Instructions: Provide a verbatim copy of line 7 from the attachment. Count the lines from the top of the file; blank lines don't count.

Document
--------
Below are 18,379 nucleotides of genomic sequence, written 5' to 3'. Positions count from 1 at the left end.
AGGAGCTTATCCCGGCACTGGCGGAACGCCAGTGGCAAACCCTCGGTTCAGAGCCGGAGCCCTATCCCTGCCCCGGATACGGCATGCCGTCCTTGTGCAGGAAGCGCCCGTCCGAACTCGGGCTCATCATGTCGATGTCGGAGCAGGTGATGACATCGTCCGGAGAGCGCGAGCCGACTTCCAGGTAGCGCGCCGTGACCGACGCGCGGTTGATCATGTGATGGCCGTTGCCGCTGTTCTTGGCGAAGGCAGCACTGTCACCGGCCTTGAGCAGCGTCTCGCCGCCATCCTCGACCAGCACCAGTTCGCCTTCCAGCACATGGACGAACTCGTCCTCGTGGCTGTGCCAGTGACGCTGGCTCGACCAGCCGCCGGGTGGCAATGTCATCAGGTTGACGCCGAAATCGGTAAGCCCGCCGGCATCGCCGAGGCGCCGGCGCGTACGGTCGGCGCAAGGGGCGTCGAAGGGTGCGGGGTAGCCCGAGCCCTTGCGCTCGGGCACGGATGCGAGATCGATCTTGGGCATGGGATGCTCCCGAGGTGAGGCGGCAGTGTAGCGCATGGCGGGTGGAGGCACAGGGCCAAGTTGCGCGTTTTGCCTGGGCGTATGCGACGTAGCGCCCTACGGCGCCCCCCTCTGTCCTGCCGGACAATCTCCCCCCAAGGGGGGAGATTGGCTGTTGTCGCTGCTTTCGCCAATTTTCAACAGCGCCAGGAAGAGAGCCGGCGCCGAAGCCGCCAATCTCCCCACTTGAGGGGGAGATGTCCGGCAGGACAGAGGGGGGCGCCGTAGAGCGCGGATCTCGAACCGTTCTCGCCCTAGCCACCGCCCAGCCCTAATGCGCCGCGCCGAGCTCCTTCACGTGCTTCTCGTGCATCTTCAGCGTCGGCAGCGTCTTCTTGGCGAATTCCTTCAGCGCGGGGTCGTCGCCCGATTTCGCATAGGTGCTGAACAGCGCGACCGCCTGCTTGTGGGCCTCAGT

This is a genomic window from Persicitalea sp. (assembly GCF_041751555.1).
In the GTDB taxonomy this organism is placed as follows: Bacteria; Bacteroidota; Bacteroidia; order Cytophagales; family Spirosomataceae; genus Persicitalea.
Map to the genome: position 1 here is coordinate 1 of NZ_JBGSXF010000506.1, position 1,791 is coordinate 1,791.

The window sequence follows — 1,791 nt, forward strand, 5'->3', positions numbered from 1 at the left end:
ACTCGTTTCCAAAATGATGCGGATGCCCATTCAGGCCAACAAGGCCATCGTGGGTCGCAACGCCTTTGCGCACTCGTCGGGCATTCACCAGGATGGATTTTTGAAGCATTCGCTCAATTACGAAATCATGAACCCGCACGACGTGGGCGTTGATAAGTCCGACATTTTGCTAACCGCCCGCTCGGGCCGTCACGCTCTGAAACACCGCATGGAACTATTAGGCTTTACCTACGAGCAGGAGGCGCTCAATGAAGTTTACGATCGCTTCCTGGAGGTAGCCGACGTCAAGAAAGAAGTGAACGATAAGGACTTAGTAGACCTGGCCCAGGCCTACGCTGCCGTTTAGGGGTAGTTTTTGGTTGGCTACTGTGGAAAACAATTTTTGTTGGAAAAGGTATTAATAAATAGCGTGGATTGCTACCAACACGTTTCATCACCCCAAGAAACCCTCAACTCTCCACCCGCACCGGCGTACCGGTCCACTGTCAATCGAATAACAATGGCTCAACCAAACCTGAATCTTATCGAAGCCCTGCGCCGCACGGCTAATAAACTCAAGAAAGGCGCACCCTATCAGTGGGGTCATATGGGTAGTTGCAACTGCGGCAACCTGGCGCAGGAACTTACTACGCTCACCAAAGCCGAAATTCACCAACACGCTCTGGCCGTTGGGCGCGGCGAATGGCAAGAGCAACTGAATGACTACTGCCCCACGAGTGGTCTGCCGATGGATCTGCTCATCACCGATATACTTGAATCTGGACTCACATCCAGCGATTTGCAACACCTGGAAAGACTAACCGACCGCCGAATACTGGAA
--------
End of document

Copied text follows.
ACTCGTTTCCAAAATGATGCGGATGCCCATTCAGGCCAACAAGGCCATCGTGGGTCGCAACGCCTTTGCGCACTCGTCGGGCATTCACCAGGATGGATTTTTGAAGCATTCGCTCAATTACGAAATCATGAACCCGCACGACGTGGGCGTTGATAAGTCCGACATTTTGCTAACCGCCCGCTCGGGCCGTCACGCTCTGAAACACCGCATGGAACTATTAGGCTTTACCTACGAGCAGGAGGCGCTCAATGAAGTTTACGATCGCTTCCTGGAGGTAGCCGACGTCAAGAAAGAAGTGAACGATAAGGACTTAGTAGACCTGGCCCAGGCCTACGCTGCCGTTTAGGGGTAGTTTTTGGTTGGCTACTGTGGAAAACAATTTTTGTTGGAAAAGGTATTAATAAATAGCGTGGATTGCTACCAACACGTTTCATCACCCCAAGAAACCCTCAACTCTCCACCCGCACCGGCGTACCGGTCCACTGTCAATCGAATAACAATGGCTCAACCAAACCTGAATCTTATCGAAGCCCTGCGCCGCACGGCTAATAAACTCAAGAAAGGCGCACCCTATCAGTGGGGTCATATGGGTAGTTGCAACTGCGGCAACCTGGCGCAGGAACTTACTACGCTCACCAAAGCCGAAATTCACCAACACGCTCTGGCCGTTGGGCGCGGCGAATGGCAAGAGCAACTGAATGACTACTGCCCCACGAGTGGTCTGCCGATGGATCTGCTCATCACCGATATACTTGAATCTGGACTCACATCCAGCGATTTGCAACACCTGGAAAGACTAACCGACCGCCGAATACTGGAA